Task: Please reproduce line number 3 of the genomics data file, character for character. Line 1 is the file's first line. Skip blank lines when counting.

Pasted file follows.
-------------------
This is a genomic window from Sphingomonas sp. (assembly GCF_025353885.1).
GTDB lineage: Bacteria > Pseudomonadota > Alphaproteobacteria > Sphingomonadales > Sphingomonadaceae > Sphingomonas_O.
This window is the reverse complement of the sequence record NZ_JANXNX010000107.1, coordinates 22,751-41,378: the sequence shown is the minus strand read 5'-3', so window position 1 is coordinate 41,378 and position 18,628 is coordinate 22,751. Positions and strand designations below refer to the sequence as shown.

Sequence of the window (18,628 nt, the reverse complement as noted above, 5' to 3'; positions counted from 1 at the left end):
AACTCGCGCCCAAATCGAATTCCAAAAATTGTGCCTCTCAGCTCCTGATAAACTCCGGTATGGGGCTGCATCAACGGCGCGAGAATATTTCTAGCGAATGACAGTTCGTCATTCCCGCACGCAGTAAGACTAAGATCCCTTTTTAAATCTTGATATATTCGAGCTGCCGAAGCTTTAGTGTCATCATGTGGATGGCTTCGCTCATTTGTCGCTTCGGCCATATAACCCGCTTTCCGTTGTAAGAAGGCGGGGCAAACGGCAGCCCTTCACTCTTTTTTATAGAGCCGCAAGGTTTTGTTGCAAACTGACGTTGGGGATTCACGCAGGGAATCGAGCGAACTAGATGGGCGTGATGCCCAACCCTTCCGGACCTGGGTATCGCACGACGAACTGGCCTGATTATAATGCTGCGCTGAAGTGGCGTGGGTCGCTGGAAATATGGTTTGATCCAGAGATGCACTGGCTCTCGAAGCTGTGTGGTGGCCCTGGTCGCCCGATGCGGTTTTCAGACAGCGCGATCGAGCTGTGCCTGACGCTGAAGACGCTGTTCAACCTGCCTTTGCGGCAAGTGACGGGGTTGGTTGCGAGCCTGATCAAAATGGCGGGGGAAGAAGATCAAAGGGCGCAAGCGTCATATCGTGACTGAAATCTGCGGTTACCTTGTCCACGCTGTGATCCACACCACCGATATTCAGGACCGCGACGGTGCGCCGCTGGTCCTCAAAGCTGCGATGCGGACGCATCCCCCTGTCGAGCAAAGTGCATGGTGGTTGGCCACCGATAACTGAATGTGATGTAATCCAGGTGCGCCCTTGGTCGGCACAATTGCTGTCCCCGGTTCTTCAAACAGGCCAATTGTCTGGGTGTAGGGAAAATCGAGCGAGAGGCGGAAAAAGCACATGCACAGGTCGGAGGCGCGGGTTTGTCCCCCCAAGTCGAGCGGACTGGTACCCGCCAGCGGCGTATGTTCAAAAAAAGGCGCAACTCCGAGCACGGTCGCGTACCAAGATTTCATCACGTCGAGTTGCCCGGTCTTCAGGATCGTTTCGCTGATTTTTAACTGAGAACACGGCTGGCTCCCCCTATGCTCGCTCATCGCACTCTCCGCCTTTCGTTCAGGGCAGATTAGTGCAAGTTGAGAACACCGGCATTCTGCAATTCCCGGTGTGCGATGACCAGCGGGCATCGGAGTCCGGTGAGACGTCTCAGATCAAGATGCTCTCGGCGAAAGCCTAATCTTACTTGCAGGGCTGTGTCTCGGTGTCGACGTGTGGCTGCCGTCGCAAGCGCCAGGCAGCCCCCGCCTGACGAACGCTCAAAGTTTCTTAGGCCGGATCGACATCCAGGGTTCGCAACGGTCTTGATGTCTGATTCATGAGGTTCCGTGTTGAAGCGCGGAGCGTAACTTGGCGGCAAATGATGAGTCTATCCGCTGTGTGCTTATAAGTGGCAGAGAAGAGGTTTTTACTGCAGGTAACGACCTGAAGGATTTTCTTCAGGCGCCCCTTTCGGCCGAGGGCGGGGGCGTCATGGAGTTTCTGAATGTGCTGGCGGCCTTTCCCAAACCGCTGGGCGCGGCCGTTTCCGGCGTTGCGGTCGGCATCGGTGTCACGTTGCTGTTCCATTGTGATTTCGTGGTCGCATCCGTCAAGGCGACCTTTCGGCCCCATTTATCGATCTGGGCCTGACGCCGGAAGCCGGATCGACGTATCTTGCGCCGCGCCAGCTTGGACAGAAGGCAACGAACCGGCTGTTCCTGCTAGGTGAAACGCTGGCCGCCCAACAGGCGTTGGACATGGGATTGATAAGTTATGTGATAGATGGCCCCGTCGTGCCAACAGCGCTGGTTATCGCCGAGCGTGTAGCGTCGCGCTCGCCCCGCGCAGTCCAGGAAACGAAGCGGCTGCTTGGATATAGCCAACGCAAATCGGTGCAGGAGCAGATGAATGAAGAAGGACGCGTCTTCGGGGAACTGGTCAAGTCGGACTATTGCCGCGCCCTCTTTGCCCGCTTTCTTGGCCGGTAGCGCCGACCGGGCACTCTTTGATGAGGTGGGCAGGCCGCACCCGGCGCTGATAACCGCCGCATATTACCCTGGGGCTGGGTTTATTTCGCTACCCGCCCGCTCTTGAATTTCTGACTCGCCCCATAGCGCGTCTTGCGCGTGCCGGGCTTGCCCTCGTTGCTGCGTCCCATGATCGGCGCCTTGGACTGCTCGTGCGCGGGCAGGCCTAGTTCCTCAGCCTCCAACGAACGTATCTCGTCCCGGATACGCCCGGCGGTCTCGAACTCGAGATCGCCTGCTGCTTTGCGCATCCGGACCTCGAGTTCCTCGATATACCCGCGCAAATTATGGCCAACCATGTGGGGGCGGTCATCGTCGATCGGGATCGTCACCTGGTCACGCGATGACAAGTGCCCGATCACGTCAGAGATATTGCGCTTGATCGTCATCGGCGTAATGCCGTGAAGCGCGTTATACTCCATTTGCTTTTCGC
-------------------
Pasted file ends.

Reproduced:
This window is the reverse complement of the sequence record NZ_JANXNX010000107.1, coordinates 22,751-41,378: the sequence shown is the minus strand read 5'-3', so window position 1 is coordinate 41,378 and position 18,628 is coordinate 22,751. Positions and strand designations below refer to the sequence as shown.